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In SAP Web Channel Experience Management (WCEM) a decision was taken to use Java Server Faces (JSF) as UI technology. In this blog I’ll show the arguments behind this decision and try to provide a short comparison between the Java Server Pages (JSP) as used UI technology in Internet Sales and JSF.

After several years investment in JSP technology we saw that although JSP has made a great leap forward compared to Servlet-based rendering, more complex business processes (and based on that more complex UIs) lead to troublesome JSP structures. Even if the JSP tag technology allows Java code abstraction, sooner or later Java code will be integrated directly onto the JSP pages again. Any problem analysis there will turn into a nightmare because debugging of the JSPs directly or the generated Servlets is a complex and often poorly supported task. In JSF, especially when using the Facelet technology, there is no Java code on XHTML pages, which are parsed from JSF. This makes JSF generated HTML code more transparent and clear.

Taking closer look at the UI components in JSF we see that  not only clear HTML rendering process has been established. Recurring tasks like Data Binding (save request data in in the corresponding object), conversion, validation are integrated into the JSF life cycle by well-defined interfaces which can be implemented uniquely dependent on the processed business logic. JSP gives not such strong answer for these questions so that individual code is needed or other frameworks will be integrated additionally.

Futuremore, with the introduced UI compositions in JSF the separation of UI structures is much better possible. By this it is possible to implement layouts which can be reused for many pages. Based on the standard JSF composition framework even dynamic exchange of page contents is feasible and leads to very flexible structures.

As we started to design the new framework for the SAP Web Channel Experience Management solution we were faced with the situation that the JSF 2 specification was already in an advanced stage, but unfortunately it wasn’t released and thus the implementation in Java community wasn’t finally available yet. Because of that we had to find a way to provide a satisfied solution for the WCEM 1.0 release but at the same time foresee a technical way how a switch to JSF 2 could be possible in one of the future WCEM releases.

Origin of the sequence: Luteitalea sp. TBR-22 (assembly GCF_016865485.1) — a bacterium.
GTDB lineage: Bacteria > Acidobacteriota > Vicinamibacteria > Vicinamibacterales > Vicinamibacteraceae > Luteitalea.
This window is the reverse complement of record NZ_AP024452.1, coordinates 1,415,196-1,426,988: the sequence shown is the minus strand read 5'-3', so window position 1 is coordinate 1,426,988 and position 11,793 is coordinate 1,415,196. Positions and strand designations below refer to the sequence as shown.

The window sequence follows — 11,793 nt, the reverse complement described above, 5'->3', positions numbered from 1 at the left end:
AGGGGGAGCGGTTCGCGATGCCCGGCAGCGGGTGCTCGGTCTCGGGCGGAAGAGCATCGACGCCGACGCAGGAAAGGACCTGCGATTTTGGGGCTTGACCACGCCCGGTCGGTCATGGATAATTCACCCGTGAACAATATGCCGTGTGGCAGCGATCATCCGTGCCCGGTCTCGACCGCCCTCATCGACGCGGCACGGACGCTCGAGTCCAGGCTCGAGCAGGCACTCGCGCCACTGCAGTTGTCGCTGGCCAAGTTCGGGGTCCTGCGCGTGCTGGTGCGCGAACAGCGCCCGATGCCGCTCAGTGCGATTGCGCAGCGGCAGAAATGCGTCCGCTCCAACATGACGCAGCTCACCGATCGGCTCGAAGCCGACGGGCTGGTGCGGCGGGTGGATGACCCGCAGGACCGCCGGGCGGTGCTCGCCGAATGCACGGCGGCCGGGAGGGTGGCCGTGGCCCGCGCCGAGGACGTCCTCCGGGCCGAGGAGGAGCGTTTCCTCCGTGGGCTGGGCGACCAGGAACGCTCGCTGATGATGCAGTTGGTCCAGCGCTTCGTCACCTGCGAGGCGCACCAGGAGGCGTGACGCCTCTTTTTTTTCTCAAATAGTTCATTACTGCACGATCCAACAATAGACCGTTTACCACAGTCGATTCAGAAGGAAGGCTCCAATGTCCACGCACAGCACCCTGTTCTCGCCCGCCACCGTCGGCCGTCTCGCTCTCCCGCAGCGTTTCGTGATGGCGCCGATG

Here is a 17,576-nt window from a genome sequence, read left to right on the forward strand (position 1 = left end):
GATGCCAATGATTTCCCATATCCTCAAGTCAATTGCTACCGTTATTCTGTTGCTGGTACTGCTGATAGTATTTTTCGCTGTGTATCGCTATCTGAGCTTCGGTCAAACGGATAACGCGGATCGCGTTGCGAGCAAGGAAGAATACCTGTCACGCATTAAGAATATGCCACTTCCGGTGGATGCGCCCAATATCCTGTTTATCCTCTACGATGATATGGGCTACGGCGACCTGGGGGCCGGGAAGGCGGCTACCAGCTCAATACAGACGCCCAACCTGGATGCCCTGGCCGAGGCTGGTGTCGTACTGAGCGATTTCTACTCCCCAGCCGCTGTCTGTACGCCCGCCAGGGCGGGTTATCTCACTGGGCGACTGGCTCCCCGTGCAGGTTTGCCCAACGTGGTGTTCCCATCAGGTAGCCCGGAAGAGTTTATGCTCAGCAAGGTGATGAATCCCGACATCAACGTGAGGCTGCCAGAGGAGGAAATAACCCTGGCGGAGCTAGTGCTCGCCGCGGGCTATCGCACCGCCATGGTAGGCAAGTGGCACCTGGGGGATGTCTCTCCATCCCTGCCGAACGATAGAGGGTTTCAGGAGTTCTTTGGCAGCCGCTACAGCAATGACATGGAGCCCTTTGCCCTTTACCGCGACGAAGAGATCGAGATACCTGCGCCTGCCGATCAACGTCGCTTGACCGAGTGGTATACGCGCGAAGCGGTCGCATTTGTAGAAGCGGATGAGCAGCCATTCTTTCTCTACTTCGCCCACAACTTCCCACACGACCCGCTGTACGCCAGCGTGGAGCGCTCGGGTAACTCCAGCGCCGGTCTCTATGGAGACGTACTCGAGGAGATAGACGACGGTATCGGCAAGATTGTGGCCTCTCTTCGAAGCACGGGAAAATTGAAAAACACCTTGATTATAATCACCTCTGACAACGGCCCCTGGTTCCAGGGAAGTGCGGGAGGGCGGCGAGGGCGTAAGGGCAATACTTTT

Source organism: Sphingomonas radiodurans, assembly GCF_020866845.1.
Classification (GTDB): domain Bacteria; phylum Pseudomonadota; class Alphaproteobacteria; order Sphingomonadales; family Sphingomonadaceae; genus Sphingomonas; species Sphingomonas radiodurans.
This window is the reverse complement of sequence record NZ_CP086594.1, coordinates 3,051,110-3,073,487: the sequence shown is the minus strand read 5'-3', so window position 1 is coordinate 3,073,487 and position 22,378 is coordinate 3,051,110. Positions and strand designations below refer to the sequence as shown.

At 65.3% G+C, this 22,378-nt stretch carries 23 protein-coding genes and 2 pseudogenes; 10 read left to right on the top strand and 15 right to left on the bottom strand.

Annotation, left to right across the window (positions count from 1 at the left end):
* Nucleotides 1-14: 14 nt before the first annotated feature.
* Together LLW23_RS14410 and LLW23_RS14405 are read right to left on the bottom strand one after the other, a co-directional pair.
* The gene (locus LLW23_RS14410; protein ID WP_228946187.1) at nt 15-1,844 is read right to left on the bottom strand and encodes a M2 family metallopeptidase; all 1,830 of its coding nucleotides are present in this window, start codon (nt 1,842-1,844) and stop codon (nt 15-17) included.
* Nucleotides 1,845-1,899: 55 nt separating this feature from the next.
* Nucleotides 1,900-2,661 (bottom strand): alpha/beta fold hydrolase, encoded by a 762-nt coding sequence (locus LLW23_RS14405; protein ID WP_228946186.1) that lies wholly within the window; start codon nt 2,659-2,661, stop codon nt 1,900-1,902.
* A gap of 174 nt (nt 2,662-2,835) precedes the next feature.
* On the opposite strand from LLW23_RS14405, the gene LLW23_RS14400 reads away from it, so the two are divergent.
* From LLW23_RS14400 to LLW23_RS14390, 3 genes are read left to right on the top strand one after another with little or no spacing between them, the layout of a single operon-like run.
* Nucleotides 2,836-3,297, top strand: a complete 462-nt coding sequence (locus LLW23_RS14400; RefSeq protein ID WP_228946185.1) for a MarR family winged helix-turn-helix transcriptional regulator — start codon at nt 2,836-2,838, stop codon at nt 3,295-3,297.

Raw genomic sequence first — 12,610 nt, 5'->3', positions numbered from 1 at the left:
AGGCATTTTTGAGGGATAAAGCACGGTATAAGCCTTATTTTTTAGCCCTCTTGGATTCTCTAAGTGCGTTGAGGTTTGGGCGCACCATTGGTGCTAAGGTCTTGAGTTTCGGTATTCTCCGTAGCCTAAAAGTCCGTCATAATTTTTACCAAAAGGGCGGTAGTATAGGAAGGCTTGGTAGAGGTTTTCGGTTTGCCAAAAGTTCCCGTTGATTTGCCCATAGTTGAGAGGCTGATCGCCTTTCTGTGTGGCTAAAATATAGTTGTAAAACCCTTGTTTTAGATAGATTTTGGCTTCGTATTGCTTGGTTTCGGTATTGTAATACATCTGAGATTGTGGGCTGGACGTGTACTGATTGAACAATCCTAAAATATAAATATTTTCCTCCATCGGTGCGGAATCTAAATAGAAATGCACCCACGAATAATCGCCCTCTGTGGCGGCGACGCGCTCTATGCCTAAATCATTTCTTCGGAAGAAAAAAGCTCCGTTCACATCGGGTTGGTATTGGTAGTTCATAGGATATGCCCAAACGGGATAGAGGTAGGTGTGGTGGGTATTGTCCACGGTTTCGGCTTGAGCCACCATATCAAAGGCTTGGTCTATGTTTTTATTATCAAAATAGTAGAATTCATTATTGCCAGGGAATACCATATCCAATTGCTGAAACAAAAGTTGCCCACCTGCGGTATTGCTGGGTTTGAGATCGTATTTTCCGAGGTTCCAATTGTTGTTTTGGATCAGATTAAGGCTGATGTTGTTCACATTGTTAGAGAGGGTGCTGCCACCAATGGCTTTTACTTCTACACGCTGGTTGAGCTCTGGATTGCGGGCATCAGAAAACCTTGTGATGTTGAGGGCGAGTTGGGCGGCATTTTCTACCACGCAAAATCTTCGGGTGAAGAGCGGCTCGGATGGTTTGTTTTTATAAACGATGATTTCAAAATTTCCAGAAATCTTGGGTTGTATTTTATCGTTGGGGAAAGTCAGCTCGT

Already in the WCEM 2.0 development time frame a stable JSF 2.1 implementation was available so that we could do such switch. With this step we focused on reuse of standard JSF 2.1 features so that we could replace lot of special implementations by standard JSF 2.1 functionality. For example we adopted the Composite Components, AJAX support and bookmark support.

Additionally, because JSF 2.1 provides much better extensibility concepts, we could close many gaps simply by using the available extension points so that the WCEM 2.0 implementation could be realized compatibly with the JSF standard. This allows for example usage of other 3rd party components in custom projects. Due to the modification free extensions, future adaptations of new JSF frameworks should be less complex as well.

As already mentioned, some features aren’t available in standard JSF 2.1 so that the following extensions were incorporated in the WCEM framework: 

  • Besides the standard UI Components SAP implemented additionally more complex UI elements like Breadcrumbs, Data Grids, Calendar Control, etc.
  • For the HTML and JS code rendering the Velocity Template Engine is used. This generates code from plain text template files and by this allows to change the generated HTML without code in Java. So you do not need a Java development environment. The compile and deploy cycle becomes obsolete.
  • Extendible and customizable UI Themes support ease and flexible CSS implementations.
  • Based on JSF standard Composite Components so called View Components were introduced which enrich Composite Components with a View Component Handler. The View Component Handler acts like a backing bean for the view by hosting controller logic and providing separation from the Business Object logic. Additionally this concept allows better reuse of views like generic UI
    fragments on different pages.

Of course several other features are available in the WCEM framework but to mention them all in this blog would go beyond the scope of this blog. For more details I recommend to read the WCEM Development and Extension Guide available on http://help.sap.com/wec 

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9 Comments

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  1. Graham Robinson

    I’m not sure I understand why SAP feel the need to introduce yet another UI technology into their offerings. 😯 This can only server to increase the TCO for customers trying to acquire the skill sets required to maintain and support their SAP systems.

    Do SAP plan to consolidate web UI technologies around a smaller subset – such as SAP UI5 – or will the use of JSF become another orphan like the CRM WebUI?